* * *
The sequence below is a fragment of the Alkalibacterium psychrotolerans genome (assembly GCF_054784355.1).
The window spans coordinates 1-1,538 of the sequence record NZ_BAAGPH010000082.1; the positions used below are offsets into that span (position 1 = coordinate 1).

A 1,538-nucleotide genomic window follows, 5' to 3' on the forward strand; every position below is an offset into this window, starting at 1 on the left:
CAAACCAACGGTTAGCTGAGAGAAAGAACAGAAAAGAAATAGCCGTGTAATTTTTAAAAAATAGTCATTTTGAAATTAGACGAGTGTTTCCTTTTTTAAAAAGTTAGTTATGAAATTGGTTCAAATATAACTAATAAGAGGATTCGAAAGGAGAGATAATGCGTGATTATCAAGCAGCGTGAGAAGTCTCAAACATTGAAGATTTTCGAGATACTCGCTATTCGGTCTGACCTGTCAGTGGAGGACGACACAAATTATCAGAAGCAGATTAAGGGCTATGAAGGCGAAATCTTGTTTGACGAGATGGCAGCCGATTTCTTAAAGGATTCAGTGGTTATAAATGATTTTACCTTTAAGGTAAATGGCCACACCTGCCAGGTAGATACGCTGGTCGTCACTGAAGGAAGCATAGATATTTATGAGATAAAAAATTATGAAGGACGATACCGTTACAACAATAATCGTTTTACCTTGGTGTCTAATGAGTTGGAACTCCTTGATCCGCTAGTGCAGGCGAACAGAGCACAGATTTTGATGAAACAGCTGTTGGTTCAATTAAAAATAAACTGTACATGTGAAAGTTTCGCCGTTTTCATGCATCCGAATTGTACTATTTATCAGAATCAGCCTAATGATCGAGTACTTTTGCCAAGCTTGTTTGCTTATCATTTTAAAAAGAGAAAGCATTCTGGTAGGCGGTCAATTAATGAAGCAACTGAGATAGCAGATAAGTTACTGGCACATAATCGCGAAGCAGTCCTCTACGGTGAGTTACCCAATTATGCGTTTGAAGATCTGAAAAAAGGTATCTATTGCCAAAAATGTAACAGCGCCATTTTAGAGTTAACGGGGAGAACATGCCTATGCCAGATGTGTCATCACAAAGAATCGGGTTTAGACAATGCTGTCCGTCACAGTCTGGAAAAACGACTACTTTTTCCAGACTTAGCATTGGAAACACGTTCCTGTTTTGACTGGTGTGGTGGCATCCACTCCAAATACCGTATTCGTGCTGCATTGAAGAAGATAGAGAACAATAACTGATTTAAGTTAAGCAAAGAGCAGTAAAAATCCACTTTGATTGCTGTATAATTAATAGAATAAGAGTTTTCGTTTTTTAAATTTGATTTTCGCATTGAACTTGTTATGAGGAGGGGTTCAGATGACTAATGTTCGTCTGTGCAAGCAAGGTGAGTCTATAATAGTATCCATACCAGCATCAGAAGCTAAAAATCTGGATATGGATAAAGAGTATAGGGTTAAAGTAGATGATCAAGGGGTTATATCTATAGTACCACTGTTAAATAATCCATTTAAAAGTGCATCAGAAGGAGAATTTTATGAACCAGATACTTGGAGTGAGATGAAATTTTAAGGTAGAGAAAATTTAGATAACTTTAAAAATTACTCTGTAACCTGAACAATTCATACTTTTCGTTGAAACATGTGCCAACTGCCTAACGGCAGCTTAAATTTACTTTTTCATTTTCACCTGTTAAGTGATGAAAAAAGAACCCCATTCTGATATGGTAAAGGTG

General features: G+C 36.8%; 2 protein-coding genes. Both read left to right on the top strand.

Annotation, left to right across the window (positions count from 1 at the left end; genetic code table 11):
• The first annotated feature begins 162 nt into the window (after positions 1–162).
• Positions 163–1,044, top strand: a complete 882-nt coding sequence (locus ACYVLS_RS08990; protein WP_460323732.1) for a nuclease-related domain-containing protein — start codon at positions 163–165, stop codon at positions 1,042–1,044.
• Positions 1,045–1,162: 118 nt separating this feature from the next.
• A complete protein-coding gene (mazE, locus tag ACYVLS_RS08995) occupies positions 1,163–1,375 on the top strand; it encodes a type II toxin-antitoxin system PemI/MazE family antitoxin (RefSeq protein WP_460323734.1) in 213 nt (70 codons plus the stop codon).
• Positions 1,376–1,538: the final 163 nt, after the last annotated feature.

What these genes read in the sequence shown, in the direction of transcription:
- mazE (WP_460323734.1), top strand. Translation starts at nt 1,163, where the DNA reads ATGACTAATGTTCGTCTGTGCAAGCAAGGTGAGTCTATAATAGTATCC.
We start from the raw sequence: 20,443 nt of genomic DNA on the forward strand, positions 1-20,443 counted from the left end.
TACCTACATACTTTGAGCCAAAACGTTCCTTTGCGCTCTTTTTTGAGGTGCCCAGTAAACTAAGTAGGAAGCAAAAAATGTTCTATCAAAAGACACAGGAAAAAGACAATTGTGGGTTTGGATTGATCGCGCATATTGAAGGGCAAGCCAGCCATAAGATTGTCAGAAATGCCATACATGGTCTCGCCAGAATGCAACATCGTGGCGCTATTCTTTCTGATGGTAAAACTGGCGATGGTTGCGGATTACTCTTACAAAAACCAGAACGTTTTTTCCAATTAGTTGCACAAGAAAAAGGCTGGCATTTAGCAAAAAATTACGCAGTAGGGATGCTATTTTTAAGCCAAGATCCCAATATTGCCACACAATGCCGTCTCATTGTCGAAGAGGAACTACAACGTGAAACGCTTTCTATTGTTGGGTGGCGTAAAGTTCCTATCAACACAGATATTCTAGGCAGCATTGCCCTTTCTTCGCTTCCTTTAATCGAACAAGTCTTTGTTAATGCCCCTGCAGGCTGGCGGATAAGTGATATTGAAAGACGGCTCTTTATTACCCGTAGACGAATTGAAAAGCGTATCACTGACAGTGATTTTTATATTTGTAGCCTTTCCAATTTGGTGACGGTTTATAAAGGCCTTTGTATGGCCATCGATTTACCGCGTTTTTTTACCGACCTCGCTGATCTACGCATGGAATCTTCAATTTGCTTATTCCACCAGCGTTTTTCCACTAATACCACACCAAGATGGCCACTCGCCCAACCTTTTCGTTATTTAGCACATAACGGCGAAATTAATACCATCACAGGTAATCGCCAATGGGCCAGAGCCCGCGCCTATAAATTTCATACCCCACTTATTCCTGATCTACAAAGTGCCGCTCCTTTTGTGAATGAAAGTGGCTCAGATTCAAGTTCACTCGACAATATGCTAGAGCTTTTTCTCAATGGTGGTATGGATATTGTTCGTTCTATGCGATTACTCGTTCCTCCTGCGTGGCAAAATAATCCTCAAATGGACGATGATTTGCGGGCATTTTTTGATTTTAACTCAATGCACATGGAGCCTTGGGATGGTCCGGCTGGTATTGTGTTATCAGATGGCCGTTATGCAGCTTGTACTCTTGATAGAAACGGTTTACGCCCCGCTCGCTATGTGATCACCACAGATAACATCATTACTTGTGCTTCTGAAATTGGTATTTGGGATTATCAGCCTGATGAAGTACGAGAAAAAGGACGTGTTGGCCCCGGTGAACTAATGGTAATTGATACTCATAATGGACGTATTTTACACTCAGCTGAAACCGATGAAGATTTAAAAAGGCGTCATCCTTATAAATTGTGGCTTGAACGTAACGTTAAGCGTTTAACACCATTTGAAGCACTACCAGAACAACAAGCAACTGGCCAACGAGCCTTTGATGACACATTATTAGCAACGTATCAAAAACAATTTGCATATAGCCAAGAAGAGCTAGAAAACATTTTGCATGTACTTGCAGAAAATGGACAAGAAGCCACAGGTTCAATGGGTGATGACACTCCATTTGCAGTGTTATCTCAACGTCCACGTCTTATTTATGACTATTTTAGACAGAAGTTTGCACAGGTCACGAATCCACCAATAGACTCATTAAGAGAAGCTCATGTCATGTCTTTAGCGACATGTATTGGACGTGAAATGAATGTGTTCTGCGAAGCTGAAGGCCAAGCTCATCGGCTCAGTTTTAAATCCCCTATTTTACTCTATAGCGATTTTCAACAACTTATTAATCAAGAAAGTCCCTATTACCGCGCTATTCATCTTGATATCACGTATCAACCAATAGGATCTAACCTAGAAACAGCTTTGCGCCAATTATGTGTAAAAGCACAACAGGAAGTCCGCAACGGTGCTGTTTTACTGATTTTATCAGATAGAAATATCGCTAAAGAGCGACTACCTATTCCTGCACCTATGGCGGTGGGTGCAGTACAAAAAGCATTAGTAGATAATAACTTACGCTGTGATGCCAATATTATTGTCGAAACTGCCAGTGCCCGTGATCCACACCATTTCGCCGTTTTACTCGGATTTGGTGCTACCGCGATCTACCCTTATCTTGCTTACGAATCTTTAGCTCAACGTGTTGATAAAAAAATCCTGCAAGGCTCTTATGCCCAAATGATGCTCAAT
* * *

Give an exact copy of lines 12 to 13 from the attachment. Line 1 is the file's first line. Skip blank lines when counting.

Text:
What these genes read in the sequence shown, in the direction of transcription:
- mazE (WP_460323734.1), top strand. Translation starts at nt 1,163, where the DNA reads ATGACTAATGTTCGTCTGTGCAAGCAAGGTGAGTCTATAATAGTATCC.